Prior to the advent of the phonograph, cultural concepts of amplification were dominated by figures of the scream and loud or far reaching voices, subtended by a divine and anthropocentric aurality. Because the phonograph could record non-human sounds as well, the notion of all sound grew, as did the relational figure of a non-expressive dispersal, i.e., sounds deployed spatially throughout the environment and not situated by acts of human utterance. This phonographic birth of hearing was anticipated by a decade in Lautréamont’s Les Chants de Maldodor, where the protagonist’s scream upon confronting the violent monstrosity of the Creator created the sense of hearing. This one scene of the effects of amplification can be understood as the veritable Big Bang of modernist aurality. The loud sounds of modernity, especially the military sounds during World War I, imposed themselves upon the discourses of the avant-garde. Microphony and radiophony assured that sounds need not be imposing in themselves. Technologies for amplifying smalls sounds and transmitting others to great distances, created a new modulation of spaces, objects and bodies. They were also key in Varese’s unrealized telecommunication works and at the crux of Cage’s entire aesthetic. The denouement of modernist amplification arrived with the paradigmatics of La Monte Young, where the barely audible sustained at length becomes a way to assert aural acuity and loudness at the threshhold of pain a way to assert corporeal, social and environmental presence.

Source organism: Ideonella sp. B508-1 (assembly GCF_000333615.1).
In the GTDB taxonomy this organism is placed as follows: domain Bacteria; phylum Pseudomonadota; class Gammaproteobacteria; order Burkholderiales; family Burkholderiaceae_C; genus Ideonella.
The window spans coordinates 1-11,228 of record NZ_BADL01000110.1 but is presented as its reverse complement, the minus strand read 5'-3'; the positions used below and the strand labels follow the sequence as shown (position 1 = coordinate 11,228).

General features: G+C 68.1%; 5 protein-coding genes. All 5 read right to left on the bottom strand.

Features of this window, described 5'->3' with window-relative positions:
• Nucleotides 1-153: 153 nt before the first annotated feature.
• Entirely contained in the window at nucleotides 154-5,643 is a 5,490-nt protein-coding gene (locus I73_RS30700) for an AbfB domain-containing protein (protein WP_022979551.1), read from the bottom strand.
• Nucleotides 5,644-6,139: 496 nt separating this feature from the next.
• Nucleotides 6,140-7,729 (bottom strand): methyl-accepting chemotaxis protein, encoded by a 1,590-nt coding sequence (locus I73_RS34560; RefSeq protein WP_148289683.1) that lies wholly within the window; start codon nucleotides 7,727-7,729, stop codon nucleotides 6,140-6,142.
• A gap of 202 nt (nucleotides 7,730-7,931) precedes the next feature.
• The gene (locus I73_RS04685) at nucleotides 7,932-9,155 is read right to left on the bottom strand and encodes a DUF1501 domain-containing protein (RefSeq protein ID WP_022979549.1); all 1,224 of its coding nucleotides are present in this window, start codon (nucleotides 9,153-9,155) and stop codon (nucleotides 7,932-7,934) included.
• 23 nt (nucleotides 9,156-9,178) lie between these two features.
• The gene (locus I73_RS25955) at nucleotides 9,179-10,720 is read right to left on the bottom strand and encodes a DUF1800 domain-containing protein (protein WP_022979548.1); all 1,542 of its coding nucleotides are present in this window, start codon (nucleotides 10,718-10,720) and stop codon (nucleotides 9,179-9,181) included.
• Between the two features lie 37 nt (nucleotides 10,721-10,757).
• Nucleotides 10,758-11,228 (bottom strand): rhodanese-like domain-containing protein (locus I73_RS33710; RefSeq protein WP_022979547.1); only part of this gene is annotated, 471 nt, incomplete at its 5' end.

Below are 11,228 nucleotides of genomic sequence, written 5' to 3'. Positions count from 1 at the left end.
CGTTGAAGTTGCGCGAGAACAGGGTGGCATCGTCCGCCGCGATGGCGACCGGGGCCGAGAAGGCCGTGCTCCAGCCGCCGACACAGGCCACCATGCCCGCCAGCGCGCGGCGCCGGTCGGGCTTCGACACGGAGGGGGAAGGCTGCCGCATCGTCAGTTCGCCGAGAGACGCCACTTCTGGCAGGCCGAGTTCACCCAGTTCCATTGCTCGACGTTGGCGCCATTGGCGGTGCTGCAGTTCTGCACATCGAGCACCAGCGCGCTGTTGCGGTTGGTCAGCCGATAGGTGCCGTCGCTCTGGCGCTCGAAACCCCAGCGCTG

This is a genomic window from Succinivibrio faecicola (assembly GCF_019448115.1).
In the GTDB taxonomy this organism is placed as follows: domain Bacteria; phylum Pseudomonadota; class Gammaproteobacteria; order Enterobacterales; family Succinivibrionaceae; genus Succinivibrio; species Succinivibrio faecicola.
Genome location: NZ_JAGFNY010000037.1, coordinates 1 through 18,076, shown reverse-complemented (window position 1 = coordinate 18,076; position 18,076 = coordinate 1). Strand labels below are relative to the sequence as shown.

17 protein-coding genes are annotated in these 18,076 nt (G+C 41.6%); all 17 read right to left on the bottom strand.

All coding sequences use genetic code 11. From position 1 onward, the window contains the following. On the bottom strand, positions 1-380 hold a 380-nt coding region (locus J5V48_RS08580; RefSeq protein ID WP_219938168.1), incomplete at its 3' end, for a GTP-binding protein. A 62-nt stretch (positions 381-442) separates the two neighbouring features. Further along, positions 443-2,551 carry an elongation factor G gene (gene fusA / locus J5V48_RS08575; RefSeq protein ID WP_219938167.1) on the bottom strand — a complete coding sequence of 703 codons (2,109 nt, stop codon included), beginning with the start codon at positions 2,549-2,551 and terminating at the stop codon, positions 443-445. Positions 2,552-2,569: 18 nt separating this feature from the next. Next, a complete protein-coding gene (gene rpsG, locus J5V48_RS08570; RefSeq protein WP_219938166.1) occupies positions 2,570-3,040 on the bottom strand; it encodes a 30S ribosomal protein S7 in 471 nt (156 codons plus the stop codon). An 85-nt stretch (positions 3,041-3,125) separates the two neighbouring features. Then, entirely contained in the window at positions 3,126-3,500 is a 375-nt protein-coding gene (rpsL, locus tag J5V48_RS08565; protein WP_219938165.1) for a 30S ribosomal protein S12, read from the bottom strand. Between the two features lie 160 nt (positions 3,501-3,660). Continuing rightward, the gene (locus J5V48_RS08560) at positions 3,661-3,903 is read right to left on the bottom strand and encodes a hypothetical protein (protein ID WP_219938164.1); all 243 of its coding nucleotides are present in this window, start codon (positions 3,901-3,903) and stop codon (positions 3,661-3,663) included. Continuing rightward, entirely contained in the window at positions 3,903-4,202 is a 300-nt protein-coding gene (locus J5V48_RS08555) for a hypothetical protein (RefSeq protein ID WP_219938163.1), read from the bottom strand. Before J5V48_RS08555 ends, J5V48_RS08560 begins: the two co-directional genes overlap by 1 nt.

- Douglas Kahn is an American artist and writer currently living in Australia. He is coeditor of Wireless Imagination: Sound, Radio and the Avant-garde (MIT Press, 1992), author of John Heartfield: Art & Mass Media (Tanam, 1985) and, beginning in 1995, an editor of Leonardo Music Journal. His essays have appeared in such journals as October, Art & Text, InterCommunication, Music Today Biannual, Musicworks, Parachute, Performing Arts Journal, Public, Experimental Musical Instruments, and in the books Critical Issues in Electronic Media, Radio Rethink, In the Spirit of Fluxus and Sound by Artists.